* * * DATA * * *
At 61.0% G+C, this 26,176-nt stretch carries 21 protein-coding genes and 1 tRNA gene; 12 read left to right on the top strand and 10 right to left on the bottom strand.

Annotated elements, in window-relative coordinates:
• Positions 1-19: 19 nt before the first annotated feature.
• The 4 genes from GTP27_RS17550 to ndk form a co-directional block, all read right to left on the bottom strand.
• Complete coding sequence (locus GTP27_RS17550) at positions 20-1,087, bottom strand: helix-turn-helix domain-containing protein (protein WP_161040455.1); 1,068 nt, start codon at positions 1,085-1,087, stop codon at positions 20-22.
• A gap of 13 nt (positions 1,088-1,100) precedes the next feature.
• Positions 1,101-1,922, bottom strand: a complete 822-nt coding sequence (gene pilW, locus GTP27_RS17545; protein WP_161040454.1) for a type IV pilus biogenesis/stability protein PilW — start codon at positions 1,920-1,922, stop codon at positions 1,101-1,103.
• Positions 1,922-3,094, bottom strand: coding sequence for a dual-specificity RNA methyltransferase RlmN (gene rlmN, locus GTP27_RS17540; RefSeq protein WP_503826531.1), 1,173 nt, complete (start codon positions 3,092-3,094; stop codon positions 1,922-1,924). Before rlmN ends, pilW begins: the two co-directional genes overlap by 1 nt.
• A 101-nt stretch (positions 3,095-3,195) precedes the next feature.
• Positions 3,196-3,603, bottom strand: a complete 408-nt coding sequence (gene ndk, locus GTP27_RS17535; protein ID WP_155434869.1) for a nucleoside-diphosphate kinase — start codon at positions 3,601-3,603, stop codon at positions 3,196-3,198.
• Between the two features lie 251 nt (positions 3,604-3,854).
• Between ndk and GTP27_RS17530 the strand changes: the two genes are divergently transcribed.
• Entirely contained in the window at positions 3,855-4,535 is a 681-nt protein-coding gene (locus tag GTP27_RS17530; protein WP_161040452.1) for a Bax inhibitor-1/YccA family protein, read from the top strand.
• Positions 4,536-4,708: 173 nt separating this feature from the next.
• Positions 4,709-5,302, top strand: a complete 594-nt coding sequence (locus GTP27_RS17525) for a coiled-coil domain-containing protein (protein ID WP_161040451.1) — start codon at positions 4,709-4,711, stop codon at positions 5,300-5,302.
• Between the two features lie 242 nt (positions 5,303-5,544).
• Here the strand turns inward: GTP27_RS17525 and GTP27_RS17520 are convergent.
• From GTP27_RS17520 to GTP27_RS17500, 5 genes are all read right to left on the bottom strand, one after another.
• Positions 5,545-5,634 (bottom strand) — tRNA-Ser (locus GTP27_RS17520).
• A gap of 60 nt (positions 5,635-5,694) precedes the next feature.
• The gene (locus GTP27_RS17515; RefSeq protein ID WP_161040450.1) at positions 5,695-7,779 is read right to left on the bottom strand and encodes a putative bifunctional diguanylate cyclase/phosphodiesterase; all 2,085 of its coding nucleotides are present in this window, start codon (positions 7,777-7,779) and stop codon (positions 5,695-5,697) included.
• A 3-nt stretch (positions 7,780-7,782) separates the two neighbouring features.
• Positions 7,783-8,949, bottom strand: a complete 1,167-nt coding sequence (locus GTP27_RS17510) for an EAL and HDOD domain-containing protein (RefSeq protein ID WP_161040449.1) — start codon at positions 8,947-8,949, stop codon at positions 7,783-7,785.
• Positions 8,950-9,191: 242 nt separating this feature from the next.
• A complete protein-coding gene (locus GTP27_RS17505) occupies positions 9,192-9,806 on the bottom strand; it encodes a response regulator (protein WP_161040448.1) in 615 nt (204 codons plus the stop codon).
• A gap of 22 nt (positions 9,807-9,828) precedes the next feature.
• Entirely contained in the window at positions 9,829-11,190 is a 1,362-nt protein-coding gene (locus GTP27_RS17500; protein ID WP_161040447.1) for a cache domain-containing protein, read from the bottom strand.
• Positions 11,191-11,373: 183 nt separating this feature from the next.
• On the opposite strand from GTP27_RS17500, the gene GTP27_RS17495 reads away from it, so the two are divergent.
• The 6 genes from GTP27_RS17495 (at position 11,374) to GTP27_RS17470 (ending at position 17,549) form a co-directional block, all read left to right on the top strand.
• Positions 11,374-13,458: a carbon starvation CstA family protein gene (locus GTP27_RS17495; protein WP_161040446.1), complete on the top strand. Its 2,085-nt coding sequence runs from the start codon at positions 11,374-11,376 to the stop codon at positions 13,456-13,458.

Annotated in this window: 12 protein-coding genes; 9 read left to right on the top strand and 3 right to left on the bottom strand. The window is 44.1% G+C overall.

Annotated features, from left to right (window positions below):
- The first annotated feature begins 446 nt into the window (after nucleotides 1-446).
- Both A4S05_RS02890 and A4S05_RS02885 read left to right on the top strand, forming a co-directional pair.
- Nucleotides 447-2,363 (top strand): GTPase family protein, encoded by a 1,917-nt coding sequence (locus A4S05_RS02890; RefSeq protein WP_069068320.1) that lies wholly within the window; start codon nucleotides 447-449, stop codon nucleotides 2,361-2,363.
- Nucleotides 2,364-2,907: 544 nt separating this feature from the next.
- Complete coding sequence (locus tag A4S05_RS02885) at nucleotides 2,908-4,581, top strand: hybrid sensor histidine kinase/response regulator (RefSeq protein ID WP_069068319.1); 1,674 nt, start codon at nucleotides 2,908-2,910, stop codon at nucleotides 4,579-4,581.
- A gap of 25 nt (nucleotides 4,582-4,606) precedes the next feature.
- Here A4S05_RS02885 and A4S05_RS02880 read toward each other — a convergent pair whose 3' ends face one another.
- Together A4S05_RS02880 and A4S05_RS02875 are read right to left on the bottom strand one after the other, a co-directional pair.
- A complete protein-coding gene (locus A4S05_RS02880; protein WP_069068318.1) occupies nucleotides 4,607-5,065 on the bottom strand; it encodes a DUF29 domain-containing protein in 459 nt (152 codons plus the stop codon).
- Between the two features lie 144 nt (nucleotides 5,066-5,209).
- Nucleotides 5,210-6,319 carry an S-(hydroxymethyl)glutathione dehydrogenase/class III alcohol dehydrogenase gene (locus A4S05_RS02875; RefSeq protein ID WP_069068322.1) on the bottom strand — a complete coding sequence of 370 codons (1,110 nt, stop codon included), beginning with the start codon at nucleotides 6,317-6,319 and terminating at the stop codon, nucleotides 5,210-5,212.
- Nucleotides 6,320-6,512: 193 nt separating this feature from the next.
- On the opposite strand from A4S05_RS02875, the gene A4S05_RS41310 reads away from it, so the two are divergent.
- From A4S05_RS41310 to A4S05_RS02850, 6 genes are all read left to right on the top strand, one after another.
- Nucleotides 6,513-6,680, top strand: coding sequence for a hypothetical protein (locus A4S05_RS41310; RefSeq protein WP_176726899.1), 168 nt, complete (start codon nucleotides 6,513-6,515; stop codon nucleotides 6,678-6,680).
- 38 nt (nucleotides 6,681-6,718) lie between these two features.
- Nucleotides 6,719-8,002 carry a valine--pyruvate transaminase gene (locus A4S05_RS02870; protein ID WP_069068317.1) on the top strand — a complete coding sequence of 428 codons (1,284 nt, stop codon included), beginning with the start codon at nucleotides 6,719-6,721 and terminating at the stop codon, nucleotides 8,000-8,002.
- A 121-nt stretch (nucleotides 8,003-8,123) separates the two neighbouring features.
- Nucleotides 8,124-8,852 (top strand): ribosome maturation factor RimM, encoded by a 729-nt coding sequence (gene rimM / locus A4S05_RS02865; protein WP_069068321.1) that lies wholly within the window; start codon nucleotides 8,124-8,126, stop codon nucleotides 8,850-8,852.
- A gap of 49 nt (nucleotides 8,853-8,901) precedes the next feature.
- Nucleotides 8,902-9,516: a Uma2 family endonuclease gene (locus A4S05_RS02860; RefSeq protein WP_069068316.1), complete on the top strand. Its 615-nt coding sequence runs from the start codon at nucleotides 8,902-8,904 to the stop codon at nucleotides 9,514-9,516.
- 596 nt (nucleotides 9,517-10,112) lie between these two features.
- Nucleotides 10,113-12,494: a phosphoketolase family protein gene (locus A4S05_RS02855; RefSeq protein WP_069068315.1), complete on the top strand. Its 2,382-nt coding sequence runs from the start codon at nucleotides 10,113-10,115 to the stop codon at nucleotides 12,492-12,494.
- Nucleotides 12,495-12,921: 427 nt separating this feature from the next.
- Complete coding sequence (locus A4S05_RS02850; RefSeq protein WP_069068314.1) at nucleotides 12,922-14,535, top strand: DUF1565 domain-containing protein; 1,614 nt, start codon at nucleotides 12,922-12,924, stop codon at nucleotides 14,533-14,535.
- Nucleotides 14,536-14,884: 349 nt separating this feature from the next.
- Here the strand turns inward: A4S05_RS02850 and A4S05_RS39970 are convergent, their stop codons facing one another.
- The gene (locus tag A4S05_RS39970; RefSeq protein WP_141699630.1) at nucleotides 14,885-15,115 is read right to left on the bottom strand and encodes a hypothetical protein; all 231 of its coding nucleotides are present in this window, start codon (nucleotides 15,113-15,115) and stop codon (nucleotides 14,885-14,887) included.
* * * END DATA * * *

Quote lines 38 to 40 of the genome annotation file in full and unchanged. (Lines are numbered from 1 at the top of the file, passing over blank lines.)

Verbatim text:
- Complete coding sequence (locus tag A4S05_RS02885) at nucleotides 2,908-4,581, top strand: hybrid sensor histidine kinase/response regulator (RefSeq protein ID WP_069068319.1); 1,674 nt, start codon at nucleotides 2,908-2,910, stop codon at nucleotides 4,579-4,581.
- A gap of 25 nt (nucleotides 4,582-4,606) precedes the next feature.
- Here A4S05_RS02885 and A4S05_RS02880 read toward each other — a convergent pair whose 3' ends face one another.